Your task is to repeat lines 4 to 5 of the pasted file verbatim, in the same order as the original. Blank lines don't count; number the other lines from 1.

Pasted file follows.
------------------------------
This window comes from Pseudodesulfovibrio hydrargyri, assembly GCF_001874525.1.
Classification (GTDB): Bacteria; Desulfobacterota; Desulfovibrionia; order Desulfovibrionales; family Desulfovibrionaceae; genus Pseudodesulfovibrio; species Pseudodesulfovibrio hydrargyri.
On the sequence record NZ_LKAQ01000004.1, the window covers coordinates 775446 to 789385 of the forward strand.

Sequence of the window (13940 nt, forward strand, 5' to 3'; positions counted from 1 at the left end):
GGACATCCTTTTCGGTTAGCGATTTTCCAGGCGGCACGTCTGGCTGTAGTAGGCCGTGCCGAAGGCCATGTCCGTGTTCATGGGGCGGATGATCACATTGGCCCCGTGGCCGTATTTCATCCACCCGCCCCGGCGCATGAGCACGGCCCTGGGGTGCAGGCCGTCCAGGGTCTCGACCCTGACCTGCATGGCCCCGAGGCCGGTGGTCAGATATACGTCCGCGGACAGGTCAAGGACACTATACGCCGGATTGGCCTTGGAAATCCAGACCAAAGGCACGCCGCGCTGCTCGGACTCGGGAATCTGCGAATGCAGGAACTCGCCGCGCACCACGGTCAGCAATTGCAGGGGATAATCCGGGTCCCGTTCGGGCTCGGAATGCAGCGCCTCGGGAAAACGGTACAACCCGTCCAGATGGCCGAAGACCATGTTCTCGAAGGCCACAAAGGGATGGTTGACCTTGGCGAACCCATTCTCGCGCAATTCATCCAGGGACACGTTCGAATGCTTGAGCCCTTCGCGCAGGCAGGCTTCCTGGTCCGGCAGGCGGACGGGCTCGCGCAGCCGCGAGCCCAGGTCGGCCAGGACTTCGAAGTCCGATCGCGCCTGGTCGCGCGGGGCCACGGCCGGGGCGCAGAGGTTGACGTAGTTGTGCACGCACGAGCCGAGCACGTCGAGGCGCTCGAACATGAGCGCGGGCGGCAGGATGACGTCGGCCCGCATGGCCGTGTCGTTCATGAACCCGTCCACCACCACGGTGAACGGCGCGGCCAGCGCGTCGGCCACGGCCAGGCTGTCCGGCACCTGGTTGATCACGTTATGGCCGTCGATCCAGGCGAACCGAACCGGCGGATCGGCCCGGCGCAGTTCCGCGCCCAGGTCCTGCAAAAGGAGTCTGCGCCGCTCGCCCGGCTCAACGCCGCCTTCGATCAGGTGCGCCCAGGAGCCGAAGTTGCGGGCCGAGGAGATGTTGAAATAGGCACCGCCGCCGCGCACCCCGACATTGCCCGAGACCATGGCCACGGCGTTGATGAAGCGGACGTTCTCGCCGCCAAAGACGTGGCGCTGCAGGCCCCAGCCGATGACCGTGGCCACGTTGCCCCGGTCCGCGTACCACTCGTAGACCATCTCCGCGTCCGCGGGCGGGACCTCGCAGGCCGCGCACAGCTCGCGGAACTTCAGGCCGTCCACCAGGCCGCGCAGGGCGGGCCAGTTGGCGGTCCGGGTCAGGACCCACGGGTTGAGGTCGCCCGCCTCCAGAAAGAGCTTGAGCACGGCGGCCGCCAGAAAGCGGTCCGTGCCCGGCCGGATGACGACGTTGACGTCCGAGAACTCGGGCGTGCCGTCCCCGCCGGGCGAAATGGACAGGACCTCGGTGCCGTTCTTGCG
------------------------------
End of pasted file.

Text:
Sequence of the window (13940 nt, forward strand, 5' to 3'; positions counted from 1 at the left end):
GGACATCCTTTTCGGTTAGCGATTTTCCAGGCGGCACGTCTGGCTGTAGTAGGCCGTGCCGAAGGCCATGTCCGTGTTCATGGGGCGGATGATCACATTGGCCCCGTGGCCGTATTTCATCCACCCGCCCCGGCGCATGAGCACGGCCCTGGGGTGCAGGCCGTCCAGGGTCTCGACCCTGACCTGCATGGCCCCGAGGCCGGTGGTCAGATATACGTCCGCGGACAGGTCAAGGACACTATACGCCGGATTGGCCTTGGAAATCCAGACCAAAGGCACGCCGCGCTGCTCGGACTCGGGAATCTGCGAATGCAGGAACTCGCCGCGCACCACGGTCAGCAATTGCAGGGGATAATCCGGGTCCCGTTCGGGCTCGGAATGCAGCGCCTCGGGAAAACGGTACAACCCGTCCAGATGGCCGAAGACCATGTTCTCGAAGGCCACAAAGGGATGGTTGACCTTGGCGAACCCATTCTCGCGCAATTCATCCAGGGACACGTTCGAATGCTTGAGCCCTTCGCGCAGGCAGGCTTCCTGGTCCGGCAGGCGGACGGGCTCGCGCAGCCGCGAGCCCAGGTCGGCCAGGACTTCGAAGTCCGATCGCGCCTGGTCGCGCGGGGCCACGGCCGGGGCGCAGAGGTTGACGTAGTTGTGCACGCACGAGCCGAGCACGTCGAGGCGCTCGAACATGAGCGCGGGCGGCAGGATGACGTCGGCCCGCATGGCCGTGTCGTTCATGAACCCGTCCACCACCACGGTGAACGGCGCGGCCAGCGCGTCGGCCACGGCCAGGCTGTCCGGCACCTGGTTGATCACGTTATGGCCGTCGATCCAGGCGAACCGAACCGGCGGATCGGCCCGGCGCAGTTCCGCGCCCAGGTCCTGCAAAAGGAGTCTGCGCCGCTCGCCCGGCTCAACGCCGCCTTCGATCAGGTGCGCCCAGGAGCCGAAGTTGCGGGCCGAGGAGATGTTGAAATAGGCACCGCCGCCGCGCACCCCGACATTGCCCGAGACCATGGCCACGGCGTTGATGAAGCGGACGTTCTCGCCGCCAAAGACGTGGCGCTGCAGGCCCCAGCCGATGACCGTGGCCACGTTGCCCCGGTCCGCGTACCACTCGTAGACCATCTCCGCGTCCGCGGGCGGGACCTCGCAGGCCGCGCACAGCTCGCGGAACTTCAGGCCGTCCACCAGGCCGCGCAGGGCGGGCCAGTTGGCGGTCCGGGTCAGGACCCACGGGTTGAGGTCGCCCGCCTCCAGAAAGAGCTTGAGCACGGCGGCCGCCAGAAAGCGGTCCGTGCCCGGCCGGATGACGACGTTGACGTCCGAGAACTCGGGCGTGCCGTCCCCGCCGGGCGAAATGGACAGGACCTCGGTGCCGTTCTTGCG